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Sweet way to change lives

by: PHOTO BY CURTIS REESOR - Jessica Reed holds her daughter, Nevaeh, 2, above. Reed is grateful to Northwest Housing Alternatives for believing in her and helping change her life.Northwest Housing Alternatives wants you to eat some chocolate and take a bite out of the high cost of housing in Oregon by attending the organization’s fundraising event, Home Sweet Home, on Sept. 20.

Local confectioners and coffee roasters will set up tables in the historic White Stag Building in Portland, and guests can sample treats, peruse silent auction offerings and listen to music from 3 Leg Torso.

Every penny raised goes directly to help families find safe, affordable housing, said Tim Collier, director of resource development for the organization.

The event also celebrates the 30th anniversary of the NHA, the largest nonprofit developer of affordable housing in the state of Oregon, Collier noted.

Although the chocolate tasting is in downtown Portland, NHA was “born and bred in Clackamas County,” he said.

The organization’s headquarters is adjacent to the Annie Ross House, on Southeast Willard Street in Milwaukie and operated by the NHA. It is the only emergency family shelter in Clackamas County, and serves families with children who are experiencing homelessness.

Transitional housing units are next door, providing a temporary living space for families as they get ready to move into permanent, affordable housing.

The NHA has expanded into 17 counties, Collier said, adding, “We have 1,658 affordable housing units throughout the state, providing homes for 2,600 Oregonians with low incomes, seniors on fixed incomes and adults with disabilities.”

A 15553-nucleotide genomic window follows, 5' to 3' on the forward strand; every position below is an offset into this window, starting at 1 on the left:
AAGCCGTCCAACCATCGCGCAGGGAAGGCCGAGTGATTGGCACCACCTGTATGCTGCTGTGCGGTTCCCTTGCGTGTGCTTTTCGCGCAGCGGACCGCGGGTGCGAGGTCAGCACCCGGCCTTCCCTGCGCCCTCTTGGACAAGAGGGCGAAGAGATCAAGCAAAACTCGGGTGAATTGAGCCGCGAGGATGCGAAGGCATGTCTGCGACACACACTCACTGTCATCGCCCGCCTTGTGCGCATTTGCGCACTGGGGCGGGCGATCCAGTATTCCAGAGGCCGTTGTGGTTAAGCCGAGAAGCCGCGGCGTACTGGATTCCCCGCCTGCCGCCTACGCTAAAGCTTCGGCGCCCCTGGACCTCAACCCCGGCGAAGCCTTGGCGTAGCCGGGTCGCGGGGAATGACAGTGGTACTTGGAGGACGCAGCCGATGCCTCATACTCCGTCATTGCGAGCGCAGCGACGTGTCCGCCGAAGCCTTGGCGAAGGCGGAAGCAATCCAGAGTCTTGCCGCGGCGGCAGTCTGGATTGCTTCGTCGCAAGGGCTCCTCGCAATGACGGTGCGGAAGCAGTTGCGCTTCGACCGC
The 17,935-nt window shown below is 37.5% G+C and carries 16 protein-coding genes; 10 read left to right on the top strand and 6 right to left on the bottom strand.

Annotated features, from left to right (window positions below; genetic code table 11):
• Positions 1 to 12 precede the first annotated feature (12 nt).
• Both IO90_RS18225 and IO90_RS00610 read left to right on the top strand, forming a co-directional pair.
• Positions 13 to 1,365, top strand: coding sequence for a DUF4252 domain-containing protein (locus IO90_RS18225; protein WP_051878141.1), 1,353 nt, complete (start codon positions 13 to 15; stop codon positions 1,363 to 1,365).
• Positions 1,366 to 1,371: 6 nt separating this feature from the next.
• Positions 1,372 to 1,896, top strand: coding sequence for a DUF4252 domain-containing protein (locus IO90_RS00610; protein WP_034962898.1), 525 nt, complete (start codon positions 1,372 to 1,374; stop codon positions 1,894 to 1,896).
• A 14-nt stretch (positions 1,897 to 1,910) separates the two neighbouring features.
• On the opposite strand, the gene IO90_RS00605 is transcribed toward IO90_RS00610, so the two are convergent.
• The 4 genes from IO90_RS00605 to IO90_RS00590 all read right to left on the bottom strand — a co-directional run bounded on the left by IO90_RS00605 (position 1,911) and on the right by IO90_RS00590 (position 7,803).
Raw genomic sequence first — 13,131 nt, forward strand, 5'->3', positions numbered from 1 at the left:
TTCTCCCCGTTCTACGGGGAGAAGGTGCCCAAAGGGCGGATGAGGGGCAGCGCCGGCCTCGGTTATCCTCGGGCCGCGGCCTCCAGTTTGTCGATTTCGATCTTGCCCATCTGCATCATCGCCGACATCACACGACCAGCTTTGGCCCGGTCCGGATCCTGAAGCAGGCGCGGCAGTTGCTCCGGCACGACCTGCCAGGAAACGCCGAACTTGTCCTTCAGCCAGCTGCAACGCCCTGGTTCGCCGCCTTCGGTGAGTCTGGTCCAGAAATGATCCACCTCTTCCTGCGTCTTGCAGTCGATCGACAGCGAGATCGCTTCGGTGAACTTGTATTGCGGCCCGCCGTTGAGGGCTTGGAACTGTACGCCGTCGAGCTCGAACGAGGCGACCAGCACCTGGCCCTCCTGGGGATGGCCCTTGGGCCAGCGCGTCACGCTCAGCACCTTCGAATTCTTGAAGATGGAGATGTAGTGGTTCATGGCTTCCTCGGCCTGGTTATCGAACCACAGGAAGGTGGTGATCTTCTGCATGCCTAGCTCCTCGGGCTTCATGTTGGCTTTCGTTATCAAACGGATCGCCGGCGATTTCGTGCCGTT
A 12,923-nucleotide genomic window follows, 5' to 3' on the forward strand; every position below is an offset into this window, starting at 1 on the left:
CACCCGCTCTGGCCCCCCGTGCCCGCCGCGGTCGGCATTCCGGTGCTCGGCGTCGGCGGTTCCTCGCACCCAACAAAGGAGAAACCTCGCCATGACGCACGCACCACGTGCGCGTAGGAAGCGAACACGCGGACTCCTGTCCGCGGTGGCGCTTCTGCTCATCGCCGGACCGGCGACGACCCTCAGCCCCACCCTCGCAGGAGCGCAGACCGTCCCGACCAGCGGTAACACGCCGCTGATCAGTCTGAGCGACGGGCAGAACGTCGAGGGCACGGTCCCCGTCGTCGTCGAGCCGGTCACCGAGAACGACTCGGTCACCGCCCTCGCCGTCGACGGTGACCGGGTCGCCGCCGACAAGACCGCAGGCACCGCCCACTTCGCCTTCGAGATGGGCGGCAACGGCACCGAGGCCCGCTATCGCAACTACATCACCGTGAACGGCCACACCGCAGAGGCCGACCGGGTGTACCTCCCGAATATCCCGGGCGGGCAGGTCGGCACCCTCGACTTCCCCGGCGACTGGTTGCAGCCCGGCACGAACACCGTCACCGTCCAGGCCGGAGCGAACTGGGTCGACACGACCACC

Stronger communities

“What we believe, is that everyone needs a place to call home; that is one of the important building blocks. A safe home gives people who may not have started out with all the advantages a sense of their own potential and worth,” noted Martha McLennan, Northwest Housing Alternatives’ executive director.

She estimated that the organization has helped tens of thousands of people, and noted that there is still so much more to be done. Both she and Collier noted that the need for community support for NHA is greater every year, and that there is a payoff for individuals and businesses that are willing to get involved.

“The whole community is stronger when there are affordable homes for families and others,” McLennan said. “Seniors can live independently, and folks with disabilities can live with dignity.”

“We grew out of nothing to become a leader, but we need people to invest in what we’re doing. The next 30 years are not going to be easy,” Collier said.

This election season continues to stress the importance of job creating, and NHA has that covered, he said, noting that the organization has created thousands of construction jobs and more than 630 permanent jobs in Oregon.

“According to the National Association of Home Builders, every 100 units of affordable housing developed create 151 jobs during construction and 38 permanent jobs supported by each building’s residents,” Collier added, noting that other nearby businesses thrive when residents move in and begin buying food, household items and school supplies.

Community support

“We work smart,” he said. “But we need more people dropping by with food for the shelter and donating money. We need more volunteers, we need support from local community and political groups, and we need business leaders to partner with us so that more Oregonians have a home to go to at night.”

Volunteers can sponsor events and help the organization raise awareness; businesses can organize employee food or personal-care product drives; artists, builders and teachers can donate services.

“Whatever skill set you have, we can use it,” Collier said.

He noted that employees from Clackamas County-based Warn Industries, a company that makes off-road equipment for sport and utility vehicles, have focused on raising funds for the Annie Ross House for many years.

“The employees give us manpower and money. At Christmas, they purchase gifts for all the families living on campus, giving them toys and food boxes so they can have a normal holiday,” Collier said. “They have purchased mattresses for transitional housing and playground equipment — when we need them, they are there.